Now we have a time, a rough idea of a place and a bait. And I have to wander off to look after the cat that is shouting at me for it's fourth dinner of the night, so I leave the rest for everyone else to fill in.

 

You have a piece of water in front of you, maybe 10 acres now in practical size. The sun is in your face and you have maybe four hours to catch the fish.

 

What thoughts need to be thought, experiments carried out, rigs need to be cast etc to find that massive carp?

 

Steve

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now we have 10 acres......

 

i'd start by seeing if there are trees close by to get a visual if not then......

 

i'd start with a side hooked bait (match/old style) of natural.... worms are a fav at this time of year!

 

i'd use a simple paternoster then change one thing at a time... untill i found them!!!! I would never spod, use a huge lead, or buzzers, this early!!

 

 

Q's

 

1) Weed and other Aquatic life give off less oxygen during the cooler parts of the day, does this mean they will move from the shallows or stay for the food?

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Q's

 

1) Weed and other Aquatic life give off less oxygen during the cooler parts of the day, does this mean they will move from the shallows or stay for the food?

 

I don't think that you can use temperture as a guide to disolved oxygen levels. Yes, temp definately is a cause of oxygen loss, but it is light that drives the photosynesis that creates some, but not all of the O2.

 

Therefore, there will be more o2 being generated on a very bright cold day than a overcast warm day.

 

Secondly, the biggest factor in a large body of water when it comes to o2 levels is the level of "chop" on the water cuased by wind, and also any rain that is happening. Both rain and chop disrupt the meniscus of the water and allow o2 to become trapped, disolve and circulate. This is why on a hot day, if a wind blows up, the fish will literally flock to any area that is seeing the highest levels of suface disruption. This could be the windward size of an island, the "blown" end of a lake, or a point where two wave patterns intersect, such as you would get at the edge of shallows down the edge side of the lake that is being blown ( think of two streams colliding, and what happens to the surface...)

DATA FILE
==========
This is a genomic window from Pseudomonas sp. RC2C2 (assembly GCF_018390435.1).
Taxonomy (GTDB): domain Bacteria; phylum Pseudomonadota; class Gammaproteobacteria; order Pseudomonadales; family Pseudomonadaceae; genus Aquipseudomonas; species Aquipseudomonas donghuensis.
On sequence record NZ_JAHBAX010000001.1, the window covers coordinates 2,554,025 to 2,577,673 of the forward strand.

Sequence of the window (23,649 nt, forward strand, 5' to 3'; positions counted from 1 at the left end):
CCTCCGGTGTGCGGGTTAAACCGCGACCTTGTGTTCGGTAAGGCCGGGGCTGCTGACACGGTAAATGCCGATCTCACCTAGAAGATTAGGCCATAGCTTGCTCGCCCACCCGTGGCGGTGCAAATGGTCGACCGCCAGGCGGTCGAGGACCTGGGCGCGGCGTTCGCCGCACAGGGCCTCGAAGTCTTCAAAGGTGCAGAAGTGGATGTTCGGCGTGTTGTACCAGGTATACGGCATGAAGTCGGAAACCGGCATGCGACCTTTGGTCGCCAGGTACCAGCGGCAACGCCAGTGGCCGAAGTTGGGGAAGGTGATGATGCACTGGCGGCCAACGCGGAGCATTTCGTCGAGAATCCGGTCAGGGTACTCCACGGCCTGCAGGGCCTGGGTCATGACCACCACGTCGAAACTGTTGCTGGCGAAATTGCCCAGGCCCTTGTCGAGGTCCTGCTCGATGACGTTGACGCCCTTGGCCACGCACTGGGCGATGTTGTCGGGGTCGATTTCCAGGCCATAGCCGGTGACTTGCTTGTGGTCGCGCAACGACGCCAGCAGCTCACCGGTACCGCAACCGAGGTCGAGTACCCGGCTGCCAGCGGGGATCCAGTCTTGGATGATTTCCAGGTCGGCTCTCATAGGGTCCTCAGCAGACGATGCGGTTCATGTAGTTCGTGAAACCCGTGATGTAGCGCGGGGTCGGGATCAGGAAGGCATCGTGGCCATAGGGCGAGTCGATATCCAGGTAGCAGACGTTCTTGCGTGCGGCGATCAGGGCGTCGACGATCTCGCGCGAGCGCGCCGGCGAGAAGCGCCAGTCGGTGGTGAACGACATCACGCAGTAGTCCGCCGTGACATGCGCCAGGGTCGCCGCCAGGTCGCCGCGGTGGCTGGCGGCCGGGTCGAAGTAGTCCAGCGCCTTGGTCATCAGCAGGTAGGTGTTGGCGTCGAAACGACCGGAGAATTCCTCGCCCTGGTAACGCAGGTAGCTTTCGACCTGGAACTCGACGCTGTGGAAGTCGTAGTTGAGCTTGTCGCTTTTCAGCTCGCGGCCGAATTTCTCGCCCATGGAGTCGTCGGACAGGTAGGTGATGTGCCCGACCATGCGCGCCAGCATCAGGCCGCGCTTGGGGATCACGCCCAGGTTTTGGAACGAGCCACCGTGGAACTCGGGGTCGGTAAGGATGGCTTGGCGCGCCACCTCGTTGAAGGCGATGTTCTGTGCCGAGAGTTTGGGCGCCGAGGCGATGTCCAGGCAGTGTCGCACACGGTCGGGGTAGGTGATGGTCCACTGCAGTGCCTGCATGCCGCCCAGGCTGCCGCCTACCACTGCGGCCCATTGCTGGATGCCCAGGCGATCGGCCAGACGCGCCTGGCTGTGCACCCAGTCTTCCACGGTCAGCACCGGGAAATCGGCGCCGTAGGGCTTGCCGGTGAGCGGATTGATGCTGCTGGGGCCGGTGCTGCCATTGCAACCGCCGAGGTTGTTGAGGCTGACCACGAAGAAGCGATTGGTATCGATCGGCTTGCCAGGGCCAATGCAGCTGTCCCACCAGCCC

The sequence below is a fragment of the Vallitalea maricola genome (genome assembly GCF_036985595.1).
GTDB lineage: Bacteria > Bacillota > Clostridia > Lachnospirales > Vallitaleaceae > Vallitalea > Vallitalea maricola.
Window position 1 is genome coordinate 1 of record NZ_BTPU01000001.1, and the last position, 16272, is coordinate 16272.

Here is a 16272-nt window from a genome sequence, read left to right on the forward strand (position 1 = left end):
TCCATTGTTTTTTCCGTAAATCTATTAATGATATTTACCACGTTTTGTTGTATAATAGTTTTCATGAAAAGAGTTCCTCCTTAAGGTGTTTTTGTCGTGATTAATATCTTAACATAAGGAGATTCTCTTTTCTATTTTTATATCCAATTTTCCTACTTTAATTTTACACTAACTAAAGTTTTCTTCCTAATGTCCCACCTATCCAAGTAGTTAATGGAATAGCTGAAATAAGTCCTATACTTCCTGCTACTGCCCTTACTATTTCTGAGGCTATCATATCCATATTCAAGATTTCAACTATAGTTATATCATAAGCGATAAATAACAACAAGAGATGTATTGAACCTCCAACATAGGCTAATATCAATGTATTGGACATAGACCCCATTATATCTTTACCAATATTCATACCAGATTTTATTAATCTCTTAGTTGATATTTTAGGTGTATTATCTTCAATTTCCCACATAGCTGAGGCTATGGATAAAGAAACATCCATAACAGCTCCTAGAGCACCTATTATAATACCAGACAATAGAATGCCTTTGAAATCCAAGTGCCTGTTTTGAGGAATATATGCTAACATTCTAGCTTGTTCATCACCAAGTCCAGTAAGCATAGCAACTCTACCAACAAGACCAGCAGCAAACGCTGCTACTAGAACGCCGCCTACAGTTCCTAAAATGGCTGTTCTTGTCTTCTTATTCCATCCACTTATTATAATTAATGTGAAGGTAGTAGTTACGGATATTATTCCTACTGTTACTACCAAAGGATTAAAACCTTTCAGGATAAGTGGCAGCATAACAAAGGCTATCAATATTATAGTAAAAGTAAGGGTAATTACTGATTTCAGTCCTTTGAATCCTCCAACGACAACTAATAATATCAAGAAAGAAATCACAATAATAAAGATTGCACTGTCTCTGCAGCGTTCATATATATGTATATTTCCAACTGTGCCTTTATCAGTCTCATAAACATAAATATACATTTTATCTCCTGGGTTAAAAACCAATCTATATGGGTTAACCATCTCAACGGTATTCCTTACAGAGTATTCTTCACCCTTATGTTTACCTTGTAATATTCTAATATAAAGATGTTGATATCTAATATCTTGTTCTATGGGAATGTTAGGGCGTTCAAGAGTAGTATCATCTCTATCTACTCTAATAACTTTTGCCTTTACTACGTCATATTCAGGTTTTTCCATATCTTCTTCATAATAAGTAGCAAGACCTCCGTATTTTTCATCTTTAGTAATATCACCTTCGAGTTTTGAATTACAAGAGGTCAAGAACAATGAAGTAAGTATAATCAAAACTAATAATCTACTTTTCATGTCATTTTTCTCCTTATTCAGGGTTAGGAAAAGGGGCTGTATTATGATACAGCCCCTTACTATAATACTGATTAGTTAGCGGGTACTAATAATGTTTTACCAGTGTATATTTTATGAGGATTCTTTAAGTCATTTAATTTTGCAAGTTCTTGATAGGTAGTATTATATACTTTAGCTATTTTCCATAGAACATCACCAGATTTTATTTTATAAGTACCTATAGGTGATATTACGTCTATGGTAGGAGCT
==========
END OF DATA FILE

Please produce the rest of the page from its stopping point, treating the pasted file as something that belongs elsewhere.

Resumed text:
To commonhunter, and everyone else, I have a question about what commonhunter wrote.

 

Why?

 

Why a side hooked bait, a paternoster etc etc.

 

I personally think they are the right answers, but I'm playing devils advocate and asking why you think they are.

 

The fact that we have discussed them and agree they are good does not make them, in the specific case, right.

 

remember, always, the two worlds of fishing advice, whicH I wrote about before.

 

The first says "here is a way to catch fish". The second says "This is a way of thinking about how to work out the best way of catching a fish".

 

This is the Advanced area, so I say be damned with the first way of advice, and lets stick with the second. That way everybody learns.

 

Steve

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Right the layout of the Res is this.

 

It is split into 2 arms, one going roughly North/South, one going roughly East/West. The 2 join at the Dam Wall, which does have an Aerator. At the northern end is another smaller dam, and there are several smaller dams along the edges. There are also several inflow pipes from the Sewage Treatment works on one side. Near the Dam Wall is the area where the Sailing Club have their HQ.

The northern end, the only section that I have seen fish so far, where I found them attempting to Spawn at the start of May. This arm stretches for about 11/2 miles, (admittedly worked out by time taken to walk length). There is some bankside cover at the far end of the North Arm, trees, but some of it is open. I have climbed as many trees as I safely can, and found some very good possible spots.

The Dam at the North end has an area of water that goes from 4feet at the shallowest to depths that I have found of 12 feet, although I have only managed to fish it 4 times. There is prolific weed growth, Silkweed, Canadian Pondweed and some others.

 

I have walked all along the North Arm, which seems to be the least crowded.

In 4 trips I have caught 2 Carp and about 8/9 Bream. The Carp weighed 13.8 and 24.12.